4. This should not mean starting from scratch
An AI Assurance ecosystem will include innovative, technology-driven tools and techniques, but it will also leverage tried and tested practices, for example auditing and impact assessments. Similarly, aspects of digital ethics may feel nebulous to the C-suite, but implementation relies on many models and processes with which they will be well familiar, for example risk management, product safety, governance frameworks, compliance audits, and senior managerial responsibility. Concepts such as AI Fairness and Explainability require a great deal of ongoing thought and exploration, but frameworks are being created to enable their effective implementation. Businesses should seek to build on their existing values and ethical commitments, translating these into a digital context and leveraging core aspects of assessment, governance, and monitoring which are rapidly evolving to suit the world of data and AI.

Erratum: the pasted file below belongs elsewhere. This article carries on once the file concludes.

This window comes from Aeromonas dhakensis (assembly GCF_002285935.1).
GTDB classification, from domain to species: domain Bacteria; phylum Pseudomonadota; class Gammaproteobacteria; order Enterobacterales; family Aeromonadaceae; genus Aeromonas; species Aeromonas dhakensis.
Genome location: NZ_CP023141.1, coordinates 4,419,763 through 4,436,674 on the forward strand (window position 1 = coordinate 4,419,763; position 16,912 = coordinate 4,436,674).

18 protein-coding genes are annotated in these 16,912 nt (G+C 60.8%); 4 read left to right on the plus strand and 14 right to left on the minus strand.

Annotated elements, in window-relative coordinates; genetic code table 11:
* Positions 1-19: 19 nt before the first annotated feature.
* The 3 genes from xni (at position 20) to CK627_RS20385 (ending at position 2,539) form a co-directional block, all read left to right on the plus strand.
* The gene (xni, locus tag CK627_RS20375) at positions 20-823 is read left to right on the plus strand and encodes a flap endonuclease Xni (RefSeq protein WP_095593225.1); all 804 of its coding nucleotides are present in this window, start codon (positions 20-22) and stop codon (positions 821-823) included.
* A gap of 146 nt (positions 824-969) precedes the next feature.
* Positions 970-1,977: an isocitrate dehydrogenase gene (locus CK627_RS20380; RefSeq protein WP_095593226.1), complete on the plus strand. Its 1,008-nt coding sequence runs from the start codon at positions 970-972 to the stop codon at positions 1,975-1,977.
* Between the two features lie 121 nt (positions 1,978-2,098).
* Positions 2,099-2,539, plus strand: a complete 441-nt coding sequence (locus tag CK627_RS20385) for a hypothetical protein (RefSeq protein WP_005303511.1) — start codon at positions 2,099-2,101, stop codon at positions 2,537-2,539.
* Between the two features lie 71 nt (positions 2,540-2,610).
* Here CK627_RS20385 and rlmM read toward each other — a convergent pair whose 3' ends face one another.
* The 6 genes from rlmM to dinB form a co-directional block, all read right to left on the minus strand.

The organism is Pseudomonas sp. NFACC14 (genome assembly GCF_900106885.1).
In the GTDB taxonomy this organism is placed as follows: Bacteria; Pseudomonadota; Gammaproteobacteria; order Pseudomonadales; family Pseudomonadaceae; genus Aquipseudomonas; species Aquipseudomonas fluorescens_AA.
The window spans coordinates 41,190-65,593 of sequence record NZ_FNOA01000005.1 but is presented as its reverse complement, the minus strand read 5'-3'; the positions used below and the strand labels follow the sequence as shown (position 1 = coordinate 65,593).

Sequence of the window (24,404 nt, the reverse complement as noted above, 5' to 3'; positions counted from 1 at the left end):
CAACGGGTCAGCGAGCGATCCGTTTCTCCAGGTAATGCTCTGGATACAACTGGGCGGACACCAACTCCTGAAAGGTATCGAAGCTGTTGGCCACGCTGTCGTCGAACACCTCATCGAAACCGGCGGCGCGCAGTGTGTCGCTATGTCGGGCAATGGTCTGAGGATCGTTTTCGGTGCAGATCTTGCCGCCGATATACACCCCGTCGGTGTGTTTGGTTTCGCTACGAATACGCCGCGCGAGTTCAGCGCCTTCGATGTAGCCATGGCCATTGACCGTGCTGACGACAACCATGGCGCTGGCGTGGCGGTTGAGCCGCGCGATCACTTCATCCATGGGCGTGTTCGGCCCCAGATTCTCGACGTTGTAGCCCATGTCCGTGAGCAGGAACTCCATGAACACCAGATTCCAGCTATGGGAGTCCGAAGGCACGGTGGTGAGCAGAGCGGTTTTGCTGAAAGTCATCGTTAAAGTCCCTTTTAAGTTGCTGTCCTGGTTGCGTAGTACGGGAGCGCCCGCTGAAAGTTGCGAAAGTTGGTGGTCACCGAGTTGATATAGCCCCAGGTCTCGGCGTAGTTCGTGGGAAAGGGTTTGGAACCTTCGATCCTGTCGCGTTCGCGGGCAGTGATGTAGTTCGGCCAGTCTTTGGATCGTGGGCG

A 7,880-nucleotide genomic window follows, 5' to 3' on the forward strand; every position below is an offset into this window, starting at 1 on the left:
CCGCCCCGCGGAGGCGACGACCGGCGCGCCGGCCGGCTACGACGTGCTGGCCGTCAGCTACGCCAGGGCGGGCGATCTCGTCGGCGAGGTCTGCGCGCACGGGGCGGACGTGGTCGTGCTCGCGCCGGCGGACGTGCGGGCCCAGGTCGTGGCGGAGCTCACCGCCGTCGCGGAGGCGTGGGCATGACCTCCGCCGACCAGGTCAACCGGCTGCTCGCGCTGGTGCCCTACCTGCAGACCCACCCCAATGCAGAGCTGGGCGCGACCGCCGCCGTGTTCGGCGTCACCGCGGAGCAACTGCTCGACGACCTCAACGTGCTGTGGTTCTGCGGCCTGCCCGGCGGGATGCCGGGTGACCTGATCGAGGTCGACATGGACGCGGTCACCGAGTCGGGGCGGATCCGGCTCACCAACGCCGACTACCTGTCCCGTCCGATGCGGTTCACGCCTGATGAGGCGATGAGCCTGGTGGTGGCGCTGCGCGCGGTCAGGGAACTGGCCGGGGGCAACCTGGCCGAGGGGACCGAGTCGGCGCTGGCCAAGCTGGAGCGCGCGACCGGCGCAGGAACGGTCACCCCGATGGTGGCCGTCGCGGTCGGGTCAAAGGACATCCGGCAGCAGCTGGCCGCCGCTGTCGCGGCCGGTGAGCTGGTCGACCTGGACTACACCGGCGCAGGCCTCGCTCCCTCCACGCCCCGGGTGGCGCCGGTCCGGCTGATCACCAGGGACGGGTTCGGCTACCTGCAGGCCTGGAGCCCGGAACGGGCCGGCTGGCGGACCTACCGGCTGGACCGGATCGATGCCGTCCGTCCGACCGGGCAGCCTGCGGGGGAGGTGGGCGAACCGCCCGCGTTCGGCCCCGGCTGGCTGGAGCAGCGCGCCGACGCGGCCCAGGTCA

5. Legal and regulatory frameworks are starting to emerge
A final, and entirely justifiable, challenge cited by C-suite executives is the lack of regulatory clarity and certainty. We would innovate more if we knew the rules. Although ethics is traditionally concerned with what should or should not be done (as opposed to what is legally permissible), AI is an area where ethics is being regulated for in an uncharacteristically explicit manner. Twelve months ago, 193 countries adopted the first-ever global agreement on AI ethics, and around the world (notably in the EU) new legal and regulatory frameworks are emerging to embed both principles and processes. Here in the UK, regulators including the Bank of England, Financial Conduct Authority, and ICO are working hard to offer regulatory certainty through new frameworks, guidance, and industry engagement. One of the key benefits for businesses of the CDEI's planned AI Assurance Ecosystem is that it will assist in the demonstration of regulatory compliance and alignment with evolving rules and standards.
*It is recognised that AI ethics is a subsection of digital ethics. This discussion focused more so on AI ethics, given the expertise of the panellists.